After three decades of public service, Pleasanton resident and StopWaste Executive Director Wendy Sommer stepped down from her longtime leadership role this month.
Joining as an assistant planner in 1991, Sommer worked for the past five years as executive director of StopWaste, which helps Bay Area residents, businesses and schools reduce waste, recycle more, and use resources more efficiently. The agency is overseen by the Alameda County Waste Management Authority, of which Sommer was the lead executive.
"Wendy is beloved and respected by StopWaste board and staff, and will be terribly missed," outgoing ACWMA board president Deborah Cox said in a statement. "But thanks to her incredible leadership, she is leaving the agency in very strong standing to serve the community."
In addition to playing a key role in developing policies and programs that established standard-setting programs for energy efficiency, resource conservation and green building, Sommer's early work in construction and demolition debris recycling was "pivotal" in the passage of a countywide ordinance, agency officials said.
StopWaste spokesperson Jeff Becerra said Sommer was "instrumental in getting a permanent conservation easement on 160 acres of land that StopWaste owns in the Tri-Valley area in the Altamont Hills."
Sommer also had a hand in supporting and developing the statewide organization Build It Green, which specializes in sustainable residential construction, along with leading the construction of StopWaste's headquarters in downtown Oakland -- the first LEED Platinum renovation project in the country. Her efforts to diversify the agency's funding resulted in doubling its operational budget and the formation of the Energy Council, a regional energy joint powers authority.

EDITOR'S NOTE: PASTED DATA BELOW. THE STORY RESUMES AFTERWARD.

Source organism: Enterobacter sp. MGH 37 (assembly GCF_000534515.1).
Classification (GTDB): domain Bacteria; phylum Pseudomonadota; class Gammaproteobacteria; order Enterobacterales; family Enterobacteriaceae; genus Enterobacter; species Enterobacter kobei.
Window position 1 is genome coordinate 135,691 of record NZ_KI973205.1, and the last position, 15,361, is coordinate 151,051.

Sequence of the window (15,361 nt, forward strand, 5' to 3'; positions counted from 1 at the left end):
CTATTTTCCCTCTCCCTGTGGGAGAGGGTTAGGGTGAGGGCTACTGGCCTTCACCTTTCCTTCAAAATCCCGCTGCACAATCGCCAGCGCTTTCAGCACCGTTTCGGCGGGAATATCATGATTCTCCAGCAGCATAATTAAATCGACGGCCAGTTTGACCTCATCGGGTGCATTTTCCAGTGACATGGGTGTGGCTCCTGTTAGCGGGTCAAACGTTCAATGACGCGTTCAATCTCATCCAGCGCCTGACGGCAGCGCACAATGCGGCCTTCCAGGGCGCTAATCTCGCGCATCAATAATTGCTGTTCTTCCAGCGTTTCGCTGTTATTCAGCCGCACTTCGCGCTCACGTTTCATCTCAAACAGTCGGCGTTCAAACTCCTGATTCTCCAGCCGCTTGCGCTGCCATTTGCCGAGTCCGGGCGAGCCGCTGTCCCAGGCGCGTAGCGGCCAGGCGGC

In a statement, former StopWaste board member and State Sen. Nancy Skinner (D-Berkeley) reflected on Sommer's influence on expanding the agency's purview from solid waste to include the energy sector
"We always knew these things were connected -- water, waste, energy -- and you can’t solve one without solving the others," Skinner said."The fact that we now have a JPA dedicated to energy is significant, and Wendy was no doubt the vision behind much of this."
ACWMA deputy executive director Timothy Burroughs was selected to replace Sommer as the agency's new executive director. Burroughs assumed his new position on July 12.
"Even during his relatively short tenure as deputy director, Timothy has proven his strong ability to lead and transform, driving a new set of aims and guiding principles that center equity and community in the Agency’s mission to advance environmental sustainability," incoming ACWMA board president Shelia Young said in a statement.
"His experience, diplomacy and compassion for the communities he has served will be of great influence and impact to the agency and our jurisdictions," she added.